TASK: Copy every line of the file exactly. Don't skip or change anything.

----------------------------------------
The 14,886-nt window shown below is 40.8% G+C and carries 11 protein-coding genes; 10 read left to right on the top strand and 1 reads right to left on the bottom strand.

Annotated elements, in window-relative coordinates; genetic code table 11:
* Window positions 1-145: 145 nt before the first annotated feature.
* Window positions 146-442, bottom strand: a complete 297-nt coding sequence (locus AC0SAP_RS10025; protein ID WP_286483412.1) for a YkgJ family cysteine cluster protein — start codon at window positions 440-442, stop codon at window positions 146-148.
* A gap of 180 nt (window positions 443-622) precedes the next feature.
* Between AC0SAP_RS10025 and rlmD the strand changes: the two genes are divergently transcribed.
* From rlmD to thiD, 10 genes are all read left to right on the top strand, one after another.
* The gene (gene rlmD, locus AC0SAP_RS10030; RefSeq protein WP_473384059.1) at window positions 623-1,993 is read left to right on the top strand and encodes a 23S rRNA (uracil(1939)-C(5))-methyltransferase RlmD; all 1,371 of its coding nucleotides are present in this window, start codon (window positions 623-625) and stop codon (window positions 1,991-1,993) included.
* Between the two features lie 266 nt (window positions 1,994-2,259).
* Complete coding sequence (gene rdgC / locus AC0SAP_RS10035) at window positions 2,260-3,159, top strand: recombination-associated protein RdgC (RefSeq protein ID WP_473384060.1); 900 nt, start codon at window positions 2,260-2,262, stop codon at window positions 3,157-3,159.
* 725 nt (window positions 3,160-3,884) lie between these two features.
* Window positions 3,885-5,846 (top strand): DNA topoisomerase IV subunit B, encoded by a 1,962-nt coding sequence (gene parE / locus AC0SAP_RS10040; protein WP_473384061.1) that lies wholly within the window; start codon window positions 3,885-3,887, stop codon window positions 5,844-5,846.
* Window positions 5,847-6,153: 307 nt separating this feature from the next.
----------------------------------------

The 14,886-nt window shown below is 40.8% G+C and carries 11 protein-coding genes; 10 read left to right on the top strand and 1 reads right to left on the bottom strand.

Annotated elements, in window-relative coordinates; genetic code table 11:
* Window positions 1-145: 145 nt before the first annotated feature.
* Window positions 146-442, bottom strand: a complete 297-nt coding sequence (locus AC0SAP_RS10025; protein ID WP_286483412.1) for a YkgJ family cysteine cluster protein — start codon at window positions 440-442, stop codon at window positions 146-148.
* A gap of 180 nt (window positions 443-622) precedes the next feature.
* Between AC0SAP_RS10025 and rlmD the strand changes: the two genes are divergently transcribed.
* From rlmD to thiD, 10 genes are all read left to right on the top strand, one after another.
* The gene (gene rlmD, locus AC0SAP_RS10030; RefSeq protein WP_473384059.1) at window positions 623-1,993 is read left to right on the top strand and encodes a 23S rRNA (uracil(1939)-C(5))-methyltransferase RlmD; all 1,371 of its coding nucleotides are present in this window, start codon (window positions 623-625) and stop codon (window positions 1,991-1,993) included.
* Between the two features lie 266 nt (window positions 1,994-2,259).
* Complete coding sequence (gene rdgC / locus AC0SAP_RS10035) at window positions 2,260-3,159, top strand: recombination-associated protein RdgC (RefSeq protein ID WP_473384060.1); 900 nt, start codon at window positions 2,260-2,262, stop codon at window positions 3,157-3,159.
* 725 nt (window positions 3,160-3,884) lie between these two features.
* Window positions 3,885-5,846 (top strand): DNA topoisomerase IV subunit B, encoded by a 1,962-nt coding sequence (gene parE / locus AC0SAP_RS10040; protein WP_473384061.1) that lies wholly within the window; start codon window positions 3,885-3,887, stop codon window positions 5,844-5,846.
* Window positions 5,847-6,153: 307 nt separating this feature from the next.